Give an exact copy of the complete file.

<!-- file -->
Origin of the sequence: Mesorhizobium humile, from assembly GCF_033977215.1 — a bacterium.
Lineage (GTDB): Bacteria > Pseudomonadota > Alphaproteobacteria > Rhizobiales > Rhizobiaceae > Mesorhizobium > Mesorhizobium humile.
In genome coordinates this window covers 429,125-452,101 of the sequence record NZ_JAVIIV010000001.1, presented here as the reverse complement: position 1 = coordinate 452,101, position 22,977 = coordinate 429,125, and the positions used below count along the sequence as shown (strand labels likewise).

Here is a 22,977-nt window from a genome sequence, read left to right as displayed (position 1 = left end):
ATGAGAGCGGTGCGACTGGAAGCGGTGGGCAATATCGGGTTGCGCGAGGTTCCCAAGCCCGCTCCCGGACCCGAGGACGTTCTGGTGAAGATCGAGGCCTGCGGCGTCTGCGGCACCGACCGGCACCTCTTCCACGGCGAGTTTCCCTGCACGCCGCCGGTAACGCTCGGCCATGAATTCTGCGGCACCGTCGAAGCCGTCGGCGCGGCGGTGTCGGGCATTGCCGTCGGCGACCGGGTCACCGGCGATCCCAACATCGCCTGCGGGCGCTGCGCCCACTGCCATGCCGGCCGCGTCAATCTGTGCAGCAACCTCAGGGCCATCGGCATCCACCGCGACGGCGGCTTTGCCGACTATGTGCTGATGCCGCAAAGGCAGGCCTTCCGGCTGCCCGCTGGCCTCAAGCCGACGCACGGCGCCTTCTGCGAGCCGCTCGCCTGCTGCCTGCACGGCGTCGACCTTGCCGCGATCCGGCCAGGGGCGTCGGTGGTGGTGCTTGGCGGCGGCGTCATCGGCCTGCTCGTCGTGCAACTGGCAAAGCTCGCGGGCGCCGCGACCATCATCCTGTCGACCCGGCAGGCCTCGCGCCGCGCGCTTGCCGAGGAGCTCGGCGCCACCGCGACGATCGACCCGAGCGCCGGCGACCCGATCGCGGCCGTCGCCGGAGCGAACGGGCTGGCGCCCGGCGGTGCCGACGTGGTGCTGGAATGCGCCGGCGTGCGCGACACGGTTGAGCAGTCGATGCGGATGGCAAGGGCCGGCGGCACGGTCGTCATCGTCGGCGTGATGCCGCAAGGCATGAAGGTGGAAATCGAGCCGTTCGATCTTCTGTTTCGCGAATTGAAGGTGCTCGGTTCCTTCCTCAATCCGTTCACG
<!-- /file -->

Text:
Origin of the sequence: Mesorhizobium humile, from assembly GCF_033977215.1 — a bacterium.
Lineage (GTDB): Bacteria > Pseudomonadota > Alphaproteobacteria > Rhizobiales > Rhizobiaceae > Mesorhizobium > Mesorhizobium humile.
In genome coordinates this window covers 429,125-452,101 of the sequence record NZ_JAVIIV010000001.1, presented here as the reverse complement: position 1 = coordinate 452,101, position 22,977 = coordinate 429,125, and the positions used below count along the sequence as shown (strand labels likewise).

Here is a 22,977-nt window from a genome sequence, read left to right as displayed (position 1 = left end):
ATGAGAGCGGTGCGACTGGAAGCGGTGGGCAATATCGGGTTGCGCGAGGTTCCCAAGCCCGCTCCCGGACCCGAGGACGTTCTGGTGAAGATCGAGGCCTGCGGCGTCTGCGGCACCGACCGGCACCTCTTCCACGGCGAGTTTCCCTGCACGCCGCCGGTAACGCTCGGCCATGAATTCTGCGGCACCGTCGAAGCCGTCGGCGCGGCGGTGTCGGGCATTGCCGTCGGCGACCGGGTCACCGGCGATCCCAACATCGCCTGCGGGCGCTGCGCCCACTGCCATGCCGGCCGCGTCAATCTGTGCAGCAACCTCAGGGCCATCGGCATCCACCGCGACGGCGGCTTTGCCGACTATGTGCTGATGCCGCAAAGGCAGGCCTTCCGGCTGCCCGCTGGCCTCAAGCCGACGCACGGCGCCTTCTGCGAGCCGCTCGCCTGCTGCCTGCACGGCGTCGACCTTGCCGCGATCCGGCCAGGGGCGTCGGTGGTGGTGCTTGGCGGCGGCGTCATCGGCCTGCTCGTCGTGCAACTGGCAAAGCTCGCGGGCGCCGCGACCATCATCCTGTCGACCCGGCAGGCCTCGCGCCGCGCGCTTGCCGAGGAGCTCGGCGCCACCGCGACGATCGACCCGAGCGCCGGCGACCCGATCGCGGCCGTCGCCGGAGCGAACGGGCTGGCGCCCGGCGGTGCCGACGTGGTGCTGGAATGCGCCGGCGTGCGCGACACGGTTGAGCAGTCGATGCGGATGGCAAGGGCCGGCGGCACGGTCGTCATCGTCGGCGTGATGCCGCAAGGCATGAAGGTGGAAATCGAGCCGTTCGATCTTCTGTTTCGCGAATTGAAGGTGCTCGGTTCCTTCCTCAATCCGTTCACG